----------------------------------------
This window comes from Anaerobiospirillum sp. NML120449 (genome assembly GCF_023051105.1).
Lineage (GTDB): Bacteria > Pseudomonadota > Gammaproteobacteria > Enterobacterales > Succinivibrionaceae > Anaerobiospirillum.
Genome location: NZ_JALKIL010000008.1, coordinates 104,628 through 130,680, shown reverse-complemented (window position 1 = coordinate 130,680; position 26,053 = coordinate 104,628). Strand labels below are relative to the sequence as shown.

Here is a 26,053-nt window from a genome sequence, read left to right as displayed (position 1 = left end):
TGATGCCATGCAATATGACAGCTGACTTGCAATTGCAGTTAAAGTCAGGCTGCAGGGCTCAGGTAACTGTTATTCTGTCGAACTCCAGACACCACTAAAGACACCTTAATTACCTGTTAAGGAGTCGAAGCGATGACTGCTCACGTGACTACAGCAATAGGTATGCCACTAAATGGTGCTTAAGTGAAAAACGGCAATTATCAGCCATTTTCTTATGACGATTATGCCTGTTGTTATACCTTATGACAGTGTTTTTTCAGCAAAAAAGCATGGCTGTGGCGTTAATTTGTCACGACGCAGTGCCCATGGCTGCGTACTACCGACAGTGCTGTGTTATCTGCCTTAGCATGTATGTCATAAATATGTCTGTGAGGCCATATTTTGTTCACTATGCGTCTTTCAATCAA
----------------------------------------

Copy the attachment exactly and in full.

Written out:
This window comes from Anaerobiospirillum sp. NML120449 (genome assembly GCF_023051105.1).
Lineage (GTDB): Bacteria > Pseudomonadota > Gammaproteobacteria > Enterobacterales > Succinivibrionaceae > Anaerobiospirillum.
Genome location: NZ_JALKIL010000008.1, coordinates 104,628 through 130,680, shown reverse-complemented (window position 1 = coordinate 130,680; position 26,053 = coordinate 104,628). Strand labels below are relative to the sequence as shown.

Here is a 26,053-nt window from a genome sequence, read left to right as displayed (position 1 = left end):
TGATGCCATGCAATATGACAGCTGACTTGCAATTGCAGTTAAAGTCAGGCTGCAGGGCTCAGGTAACTGTTATTCTGTCGAACTCCAGACACCACTAAAGACACCTTAATTACCTGTTAAGGAGTCGAAGCGATGACTGCTCACGTGACTACAGCAATAGGTATGCCACTAAATGGTGCTTAAGTGAAAAACGGCAATTATCAGCCATTTTCTTATGACGATTATGCCTGTTGTTATACCTTATGACAGTGTTTTTTCAGCAAAAAAGCATGGCTGTGGCGTTAATTTGTCACGACGCAGTGCCCATGGCTGCGTACTACCGACAGTGCTGTGTTATCTGCCTTAGCATGTATGTCATAAATATGTCTGTGAGGCCATATTTTGTTCACTATGCGTCTTTCAATCAA